By Kristi Alexandra
As Vancouverites, we know we’re at home in the poorest zip code in Canada.
Along with that comes the struggle of some of the most economically disadvantaged, severely marginalized people—among them, street-level prostitutes.
It’s a visible demographic in Vancouver’s Downtown East Side, and also a highly policed collection of individuals whose many injustices include a lack of support from the law resulting in a dangerous and sometimes violent work environment.
Three Kwantlen instructors, Jean Nicolson-Church, Susan Power and Seema Ahluwalia, along with Dr. Leslie Ann Jeffrey had something to say about the conditions of the Canadian sex-trade, and how different schools of feminism can help or hinder the perceptions and value of sex-trade workers in Canada.
Power, an instructor in Kwantlen’s Bachelor of Psychiatric Nursing program, knows that the ideas of feminism and the sex-trade can sometimes be both mutually inclusive and exclusive.
“It depends on what you define as feminism and what you define as the sex-trade,” she said, alongside Nicolson-Church in an interview at Kwantlen’s Surrey campus.
“I think, philosophically, in the BPN program, teaching women’s studies, the focus is the lens with which you work with people. That’s coming from a point of relationship and respect – which are both feminist concepts. So, then it’s very compatible with working with people in the sex-trade.”
However, some feminists aren’t always willing to look at the sex-trade this way.
“According to some feminists, [prostitution] should be illegal because it’s a product of our society as a man’s exploitation of a woman,” said Power. “However, there’s another group of feminists that believe that it should be legal to ensure the safety of women in that they should have a right to choose. People need to realize that it’s complicated and look at it through a systems perspective.”
Jeffrey, a political science professor at University of New Brunswick and co-author of Sex Workers in the Maritimes Talk Back and Sex and Borders, also sees the separation among feminists.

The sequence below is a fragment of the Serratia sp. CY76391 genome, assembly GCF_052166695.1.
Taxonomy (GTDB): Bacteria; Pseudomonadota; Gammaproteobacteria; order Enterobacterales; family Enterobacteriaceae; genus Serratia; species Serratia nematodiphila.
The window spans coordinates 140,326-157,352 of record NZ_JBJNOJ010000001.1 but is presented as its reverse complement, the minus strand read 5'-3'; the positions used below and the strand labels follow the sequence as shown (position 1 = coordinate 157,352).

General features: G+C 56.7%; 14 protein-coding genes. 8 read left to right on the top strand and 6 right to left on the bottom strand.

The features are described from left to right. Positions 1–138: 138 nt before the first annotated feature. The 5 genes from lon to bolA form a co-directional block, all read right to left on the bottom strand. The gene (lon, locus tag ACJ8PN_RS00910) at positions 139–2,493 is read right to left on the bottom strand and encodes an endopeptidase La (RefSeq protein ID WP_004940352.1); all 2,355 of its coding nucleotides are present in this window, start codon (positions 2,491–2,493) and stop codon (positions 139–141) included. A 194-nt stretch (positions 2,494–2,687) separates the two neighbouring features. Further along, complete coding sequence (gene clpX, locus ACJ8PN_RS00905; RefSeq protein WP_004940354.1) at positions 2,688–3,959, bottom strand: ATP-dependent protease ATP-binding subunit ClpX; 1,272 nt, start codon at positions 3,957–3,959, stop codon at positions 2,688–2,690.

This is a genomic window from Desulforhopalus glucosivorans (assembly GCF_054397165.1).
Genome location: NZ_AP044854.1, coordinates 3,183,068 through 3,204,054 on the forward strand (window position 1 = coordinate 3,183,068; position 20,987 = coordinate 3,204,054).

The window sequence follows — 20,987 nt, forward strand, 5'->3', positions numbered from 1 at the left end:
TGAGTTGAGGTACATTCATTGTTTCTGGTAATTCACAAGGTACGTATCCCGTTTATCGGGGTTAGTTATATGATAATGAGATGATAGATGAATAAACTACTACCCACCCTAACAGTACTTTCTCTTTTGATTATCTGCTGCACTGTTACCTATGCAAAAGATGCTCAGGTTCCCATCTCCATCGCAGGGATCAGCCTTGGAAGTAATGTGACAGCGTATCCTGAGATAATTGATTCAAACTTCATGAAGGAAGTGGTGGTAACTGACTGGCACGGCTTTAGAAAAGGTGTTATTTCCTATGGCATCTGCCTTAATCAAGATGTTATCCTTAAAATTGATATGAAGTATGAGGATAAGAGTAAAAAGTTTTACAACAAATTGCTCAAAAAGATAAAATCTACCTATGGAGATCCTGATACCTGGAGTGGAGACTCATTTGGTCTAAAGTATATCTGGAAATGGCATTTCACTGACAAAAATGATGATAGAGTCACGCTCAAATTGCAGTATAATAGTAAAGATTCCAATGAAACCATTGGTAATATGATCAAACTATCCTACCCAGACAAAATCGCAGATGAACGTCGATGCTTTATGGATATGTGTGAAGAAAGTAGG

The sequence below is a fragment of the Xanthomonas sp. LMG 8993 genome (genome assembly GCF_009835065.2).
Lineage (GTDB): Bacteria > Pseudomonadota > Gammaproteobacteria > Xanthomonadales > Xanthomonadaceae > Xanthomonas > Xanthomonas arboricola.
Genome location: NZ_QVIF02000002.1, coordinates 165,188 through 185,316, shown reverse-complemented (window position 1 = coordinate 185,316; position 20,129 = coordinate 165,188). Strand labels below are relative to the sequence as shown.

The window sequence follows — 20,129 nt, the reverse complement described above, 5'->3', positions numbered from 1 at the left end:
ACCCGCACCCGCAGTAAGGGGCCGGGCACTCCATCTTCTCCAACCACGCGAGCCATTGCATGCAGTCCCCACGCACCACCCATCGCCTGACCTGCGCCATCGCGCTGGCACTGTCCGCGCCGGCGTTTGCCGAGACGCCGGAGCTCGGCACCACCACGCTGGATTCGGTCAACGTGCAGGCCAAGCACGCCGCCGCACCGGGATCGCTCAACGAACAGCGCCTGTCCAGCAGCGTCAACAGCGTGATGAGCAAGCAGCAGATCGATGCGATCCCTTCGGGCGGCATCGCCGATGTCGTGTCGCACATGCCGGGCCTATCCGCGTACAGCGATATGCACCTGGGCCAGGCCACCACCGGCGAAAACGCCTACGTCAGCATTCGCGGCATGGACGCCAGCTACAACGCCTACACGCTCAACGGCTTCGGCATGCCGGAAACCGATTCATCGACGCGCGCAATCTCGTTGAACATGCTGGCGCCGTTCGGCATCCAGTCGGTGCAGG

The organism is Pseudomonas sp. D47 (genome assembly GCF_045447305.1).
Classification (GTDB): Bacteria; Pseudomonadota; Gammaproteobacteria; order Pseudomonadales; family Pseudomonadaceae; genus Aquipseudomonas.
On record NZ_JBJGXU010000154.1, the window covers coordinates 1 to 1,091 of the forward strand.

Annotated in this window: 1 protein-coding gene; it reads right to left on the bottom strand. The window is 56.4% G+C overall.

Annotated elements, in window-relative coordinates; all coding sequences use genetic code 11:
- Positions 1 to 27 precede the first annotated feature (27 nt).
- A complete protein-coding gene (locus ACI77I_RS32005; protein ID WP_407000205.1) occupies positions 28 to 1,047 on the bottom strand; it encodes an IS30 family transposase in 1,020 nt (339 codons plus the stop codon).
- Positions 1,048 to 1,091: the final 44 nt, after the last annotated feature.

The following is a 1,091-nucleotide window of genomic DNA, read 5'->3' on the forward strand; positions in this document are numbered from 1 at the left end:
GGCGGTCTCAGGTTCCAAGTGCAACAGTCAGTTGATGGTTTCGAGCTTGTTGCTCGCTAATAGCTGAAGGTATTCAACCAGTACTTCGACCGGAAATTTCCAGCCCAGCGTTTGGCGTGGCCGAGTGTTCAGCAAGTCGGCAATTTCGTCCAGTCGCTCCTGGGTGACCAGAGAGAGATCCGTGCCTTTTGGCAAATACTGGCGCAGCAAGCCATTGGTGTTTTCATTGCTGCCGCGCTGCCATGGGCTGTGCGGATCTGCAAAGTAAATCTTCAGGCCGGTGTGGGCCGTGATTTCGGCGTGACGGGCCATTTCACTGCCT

“Feminism as a field is fairly complex and has many, many forms. There are a number of sex-work alliances across Canada who are trying to bridge the gap,” she said over the phone from New Brunswick.
“You’ve got to stop calling that kind of feminism – which is prohibitionist and wants to eradicate prostitution – you’ve got to stop calling it radical because it’s actually not radical, it’s quite conservative.”
It’s these conservative views, unfortunately, that lend to conservative law-making, which ultimately lead to a lack of protection for sex-workers and force them into more dangerous situations.
Seema Ahluwalia, Kwantlen’s chair of the Department of Sociology, has focused heavily on violence against women and policing surrounding the sex-trade. She says that street-level prostitutes, unlike prostitutes at massage parlours or escort services, are at a higher risk of violence and policing.
“Today, we have the term ‘survival sex.’ Often what people are referring to is street-level prostitution, and we understand that this is where most of the public gets their sense of what prostitution is,” she said from her office on Kwantlen’s Surrey campus.
“That’s the type of prostitution that’s largely policed, and the kind that’s most visible. In terms of policy to protect society from prostitutes, there’s a concern that street level prostitution is connected to other social problems like crime and drug-use.”
These stigmas amount to much of the negative attitudes towards female sex-workers, when in fact, the unseen avenues of prostitution are the norm.
“Generally, street-based sex-workers are the minority in sex-work. They are maybe 10 to 20 per cent maximum of those in sex-work. It’s the smallest proportion but is the most visible. The vast majority of it takes place as escort work or massage parlour work, which nobody ever sees or cares about,” said Jeffrey.
But the author and professor doesn’t see this changing anytime soon.
“I don’t see a lot of stigma changing around sex-work,” she said. “It’s probably the biggest barrier. What contributes to [violence] is the stigma by society, which doesn’t care when sex-workers are killed or when they’re blamed. Murders of sex-workers are going on across the country – we’ve lost 18 women in Halifax alone. It’s a fairly constant set of killings that wouldn’t be tolerated if it were any other group of people.”
“It goes deeply into gendering and sexuality,” she added. “Most importantly, there’s a double sexual standard. There are whores and there are good girls—that’s it, Madonnas and whores.”
These two restrictive classifications for women spurned the country-wide Slutwalk events that had women from all walks-of-life marching together to eradicate victim-blaming. The initiative was to bring to attention that women are not responsible for being sexually assaulted, regardless of what they do or what they wear.
“We have to get rid of that set of assumptions [that people deserve violence], and the Slutwalk is one of the ways in which women across the spectrum have taken up that issue.”
About the Author: Kristi Alexandra is a fourth-year journalism student and Culture Editor for The Runner. She is a freelance writer for The Georgia Straight and BeatRoute magazine, and hopes to one day be a MuchMusic VJ. You may send your donations for Kristi's future nose job to firstname.lastname@example.org so she that she can be telegenic enough to realize her dreams as a television personality.